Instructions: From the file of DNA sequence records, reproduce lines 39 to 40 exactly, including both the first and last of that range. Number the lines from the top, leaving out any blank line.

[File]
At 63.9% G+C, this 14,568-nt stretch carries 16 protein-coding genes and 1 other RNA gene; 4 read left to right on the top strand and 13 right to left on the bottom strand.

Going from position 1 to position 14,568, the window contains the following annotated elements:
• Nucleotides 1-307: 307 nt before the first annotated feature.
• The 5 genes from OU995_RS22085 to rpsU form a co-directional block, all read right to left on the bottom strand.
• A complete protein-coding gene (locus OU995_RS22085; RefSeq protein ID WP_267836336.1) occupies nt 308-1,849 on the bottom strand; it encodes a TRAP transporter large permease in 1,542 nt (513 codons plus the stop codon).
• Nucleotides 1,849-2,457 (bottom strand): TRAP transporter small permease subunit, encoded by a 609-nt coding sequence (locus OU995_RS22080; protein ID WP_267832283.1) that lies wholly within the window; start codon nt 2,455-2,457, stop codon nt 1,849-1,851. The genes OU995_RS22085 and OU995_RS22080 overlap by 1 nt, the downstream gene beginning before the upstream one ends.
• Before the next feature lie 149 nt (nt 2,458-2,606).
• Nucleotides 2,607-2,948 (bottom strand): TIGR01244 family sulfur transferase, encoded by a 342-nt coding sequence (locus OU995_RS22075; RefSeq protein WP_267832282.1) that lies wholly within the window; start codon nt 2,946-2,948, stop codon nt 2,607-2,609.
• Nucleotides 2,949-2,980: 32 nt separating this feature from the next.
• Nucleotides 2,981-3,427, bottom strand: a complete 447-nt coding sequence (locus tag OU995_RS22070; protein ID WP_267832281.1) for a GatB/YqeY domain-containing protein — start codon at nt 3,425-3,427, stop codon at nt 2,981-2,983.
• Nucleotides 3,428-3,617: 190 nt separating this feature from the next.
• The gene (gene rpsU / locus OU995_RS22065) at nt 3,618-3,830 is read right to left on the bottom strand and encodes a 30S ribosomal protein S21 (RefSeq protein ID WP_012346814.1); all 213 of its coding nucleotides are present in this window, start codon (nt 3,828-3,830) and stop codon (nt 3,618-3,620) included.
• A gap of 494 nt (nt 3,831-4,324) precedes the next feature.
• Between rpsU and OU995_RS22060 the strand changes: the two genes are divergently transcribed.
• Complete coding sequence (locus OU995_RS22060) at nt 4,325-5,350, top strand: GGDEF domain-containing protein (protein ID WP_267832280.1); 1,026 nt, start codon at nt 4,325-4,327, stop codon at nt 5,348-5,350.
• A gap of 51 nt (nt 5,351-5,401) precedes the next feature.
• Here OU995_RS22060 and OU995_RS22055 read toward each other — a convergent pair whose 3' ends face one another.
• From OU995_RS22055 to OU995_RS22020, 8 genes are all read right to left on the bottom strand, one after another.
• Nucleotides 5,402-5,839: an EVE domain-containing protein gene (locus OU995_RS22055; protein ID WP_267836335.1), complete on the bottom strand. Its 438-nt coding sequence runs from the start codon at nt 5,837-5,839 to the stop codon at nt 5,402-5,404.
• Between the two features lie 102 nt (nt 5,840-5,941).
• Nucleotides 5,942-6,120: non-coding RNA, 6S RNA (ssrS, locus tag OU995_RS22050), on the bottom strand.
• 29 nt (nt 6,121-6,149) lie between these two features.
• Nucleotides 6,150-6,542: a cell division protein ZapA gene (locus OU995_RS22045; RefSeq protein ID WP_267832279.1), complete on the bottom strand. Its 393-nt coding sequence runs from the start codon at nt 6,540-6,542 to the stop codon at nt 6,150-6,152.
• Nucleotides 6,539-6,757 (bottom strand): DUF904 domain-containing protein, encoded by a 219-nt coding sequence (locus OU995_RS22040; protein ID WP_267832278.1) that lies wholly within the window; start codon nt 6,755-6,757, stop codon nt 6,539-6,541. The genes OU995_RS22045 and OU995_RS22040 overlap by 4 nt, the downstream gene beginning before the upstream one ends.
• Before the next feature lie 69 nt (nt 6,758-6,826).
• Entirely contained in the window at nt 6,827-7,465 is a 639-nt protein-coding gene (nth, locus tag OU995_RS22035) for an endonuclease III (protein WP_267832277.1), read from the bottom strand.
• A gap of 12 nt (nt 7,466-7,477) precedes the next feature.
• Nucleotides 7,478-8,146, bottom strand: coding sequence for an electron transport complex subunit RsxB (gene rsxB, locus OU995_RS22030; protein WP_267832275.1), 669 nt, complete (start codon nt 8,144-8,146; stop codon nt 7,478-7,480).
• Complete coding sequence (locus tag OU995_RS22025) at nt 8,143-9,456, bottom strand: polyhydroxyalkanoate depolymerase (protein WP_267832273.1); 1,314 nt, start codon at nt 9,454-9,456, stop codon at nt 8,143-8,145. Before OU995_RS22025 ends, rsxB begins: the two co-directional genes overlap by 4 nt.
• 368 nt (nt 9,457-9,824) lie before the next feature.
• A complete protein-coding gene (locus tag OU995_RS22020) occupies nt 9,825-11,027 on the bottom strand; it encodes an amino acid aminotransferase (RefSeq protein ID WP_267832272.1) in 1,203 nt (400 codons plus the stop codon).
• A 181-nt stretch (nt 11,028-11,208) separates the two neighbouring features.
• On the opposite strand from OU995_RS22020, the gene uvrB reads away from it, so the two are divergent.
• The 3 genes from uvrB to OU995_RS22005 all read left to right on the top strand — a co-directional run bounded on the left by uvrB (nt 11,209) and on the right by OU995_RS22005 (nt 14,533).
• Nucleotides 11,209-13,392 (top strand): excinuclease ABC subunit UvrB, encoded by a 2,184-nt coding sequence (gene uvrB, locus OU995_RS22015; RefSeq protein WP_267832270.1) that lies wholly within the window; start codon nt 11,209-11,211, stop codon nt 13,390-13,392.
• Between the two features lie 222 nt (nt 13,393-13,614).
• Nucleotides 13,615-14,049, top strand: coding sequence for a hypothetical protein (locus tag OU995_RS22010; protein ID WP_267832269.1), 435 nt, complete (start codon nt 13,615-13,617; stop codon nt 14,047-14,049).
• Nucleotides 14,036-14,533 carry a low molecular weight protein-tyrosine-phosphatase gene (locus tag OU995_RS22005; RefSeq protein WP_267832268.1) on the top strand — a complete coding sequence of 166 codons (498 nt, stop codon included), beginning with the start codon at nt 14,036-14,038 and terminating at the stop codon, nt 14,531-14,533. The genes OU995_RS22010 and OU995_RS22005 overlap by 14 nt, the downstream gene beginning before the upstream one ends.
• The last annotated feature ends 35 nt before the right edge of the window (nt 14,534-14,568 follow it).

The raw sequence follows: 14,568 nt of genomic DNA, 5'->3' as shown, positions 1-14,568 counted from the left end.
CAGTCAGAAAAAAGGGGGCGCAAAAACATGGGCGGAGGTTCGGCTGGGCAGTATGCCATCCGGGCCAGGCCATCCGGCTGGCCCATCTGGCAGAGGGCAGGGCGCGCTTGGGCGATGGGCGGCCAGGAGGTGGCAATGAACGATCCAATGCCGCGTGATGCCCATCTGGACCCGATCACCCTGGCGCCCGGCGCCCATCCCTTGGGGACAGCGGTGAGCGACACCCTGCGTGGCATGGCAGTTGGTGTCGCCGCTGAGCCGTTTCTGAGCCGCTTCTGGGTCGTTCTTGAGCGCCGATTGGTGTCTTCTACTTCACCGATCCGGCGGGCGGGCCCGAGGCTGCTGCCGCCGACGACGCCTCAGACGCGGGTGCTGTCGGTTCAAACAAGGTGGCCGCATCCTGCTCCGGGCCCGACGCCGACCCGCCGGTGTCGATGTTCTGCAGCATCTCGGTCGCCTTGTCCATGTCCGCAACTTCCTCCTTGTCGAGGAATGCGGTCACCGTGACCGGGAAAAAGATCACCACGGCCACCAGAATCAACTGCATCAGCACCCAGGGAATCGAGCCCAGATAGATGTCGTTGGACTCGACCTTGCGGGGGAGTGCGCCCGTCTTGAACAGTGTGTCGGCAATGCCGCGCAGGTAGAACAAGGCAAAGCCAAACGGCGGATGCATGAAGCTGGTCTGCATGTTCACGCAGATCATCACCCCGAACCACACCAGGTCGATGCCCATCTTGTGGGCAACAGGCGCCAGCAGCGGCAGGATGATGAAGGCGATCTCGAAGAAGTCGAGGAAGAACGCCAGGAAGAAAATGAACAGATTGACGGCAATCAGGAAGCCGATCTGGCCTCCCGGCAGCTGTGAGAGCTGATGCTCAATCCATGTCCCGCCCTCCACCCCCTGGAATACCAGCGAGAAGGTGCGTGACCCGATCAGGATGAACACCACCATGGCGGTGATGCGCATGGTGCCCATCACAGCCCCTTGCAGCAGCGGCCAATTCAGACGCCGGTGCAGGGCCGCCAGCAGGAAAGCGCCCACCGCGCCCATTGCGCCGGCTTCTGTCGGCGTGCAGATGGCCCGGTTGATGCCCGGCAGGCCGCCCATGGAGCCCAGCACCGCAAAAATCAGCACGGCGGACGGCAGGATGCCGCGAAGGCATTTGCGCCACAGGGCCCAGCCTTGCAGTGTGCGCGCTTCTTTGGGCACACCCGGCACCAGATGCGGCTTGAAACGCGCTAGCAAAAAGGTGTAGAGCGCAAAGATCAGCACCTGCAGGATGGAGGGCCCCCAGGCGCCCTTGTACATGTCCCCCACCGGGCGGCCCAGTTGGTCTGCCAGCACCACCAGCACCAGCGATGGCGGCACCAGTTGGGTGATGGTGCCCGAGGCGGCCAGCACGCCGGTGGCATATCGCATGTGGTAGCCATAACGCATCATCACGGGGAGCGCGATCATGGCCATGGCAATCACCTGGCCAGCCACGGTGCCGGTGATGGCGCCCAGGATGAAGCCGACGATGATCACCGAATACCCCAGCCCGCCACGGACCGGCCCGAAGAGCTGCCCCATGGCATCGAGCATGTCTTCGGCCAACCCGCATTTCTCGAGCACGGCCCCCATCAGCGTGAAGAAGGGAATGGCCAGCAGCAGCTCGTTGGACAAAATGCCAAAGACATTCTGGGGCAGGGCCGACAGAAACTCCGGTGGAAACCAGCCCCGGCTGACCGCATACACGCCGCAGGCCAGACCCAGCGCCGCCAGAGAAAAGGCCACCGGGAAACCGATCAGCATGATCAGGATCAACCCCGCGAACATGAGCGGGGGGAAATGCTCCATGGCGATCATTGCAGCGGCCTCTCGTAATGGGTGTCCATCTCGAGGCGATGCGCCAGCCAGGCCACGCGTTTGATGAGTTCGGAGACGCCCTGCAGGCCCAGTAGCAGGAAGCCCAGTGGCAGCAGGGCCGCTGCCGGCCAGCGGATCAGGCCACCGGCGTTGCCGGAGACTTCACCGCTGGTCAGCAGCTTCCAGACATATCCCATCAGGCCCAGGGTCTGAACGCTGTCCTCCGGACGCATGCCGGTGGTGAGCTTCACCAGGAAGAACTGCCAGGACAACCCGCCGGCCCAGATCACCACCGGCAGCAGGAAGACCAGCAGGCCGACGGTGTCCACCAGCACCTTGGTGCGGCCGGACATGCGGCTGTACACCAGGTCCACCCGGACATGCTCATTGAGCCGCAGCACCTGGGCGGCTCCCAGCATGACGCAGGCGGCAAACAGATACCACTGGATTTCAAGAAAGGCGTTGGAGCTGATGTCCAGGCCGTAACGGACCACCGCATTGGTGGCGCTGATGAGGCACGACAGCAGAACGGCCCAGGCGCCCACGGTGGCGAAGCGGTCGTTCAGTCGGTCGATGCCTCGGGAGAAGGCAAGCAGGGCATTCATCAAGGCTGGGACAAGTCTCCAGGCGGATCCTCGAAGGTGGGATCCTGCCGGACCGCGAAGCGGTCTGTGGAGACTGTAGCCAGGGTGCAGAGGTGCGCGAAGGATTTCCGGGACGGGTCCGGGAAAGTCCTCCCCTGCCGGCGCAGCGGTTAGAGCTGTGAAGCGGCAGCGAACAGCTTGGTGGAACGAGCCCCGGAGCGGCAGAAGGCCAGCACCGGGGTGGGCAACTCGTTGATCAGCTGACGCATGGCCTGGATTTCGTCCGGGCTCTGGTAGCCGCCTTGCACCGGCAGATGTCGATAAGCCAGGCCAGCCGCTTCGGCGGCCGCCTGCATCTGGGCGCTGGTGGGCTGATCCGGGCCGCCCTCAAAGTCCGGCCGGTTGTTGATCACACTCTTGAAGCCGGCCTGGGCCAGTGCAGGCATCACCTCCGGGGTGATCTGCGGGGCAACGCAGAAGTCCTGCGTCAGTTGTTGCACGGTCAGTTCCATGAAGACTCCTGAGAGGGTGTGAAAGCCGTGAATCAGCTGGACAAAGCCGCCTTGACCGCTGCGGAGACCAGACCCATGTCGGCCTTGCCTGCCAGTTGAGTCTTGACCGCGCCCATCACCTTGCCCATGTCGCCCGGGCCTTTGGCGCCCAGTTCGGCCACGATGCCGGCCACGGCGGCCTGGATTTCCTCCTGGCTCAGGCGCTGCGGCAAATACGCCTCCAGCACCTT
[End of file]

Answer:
• The last annotated feature ends 35 nt before the right edge of the window (nt 14,534-14,568 follow it).

The raw sequence follows: 14,568 nt of genomic DNA, 5'->3' as shown, positions 1-14,568 counted from the left end.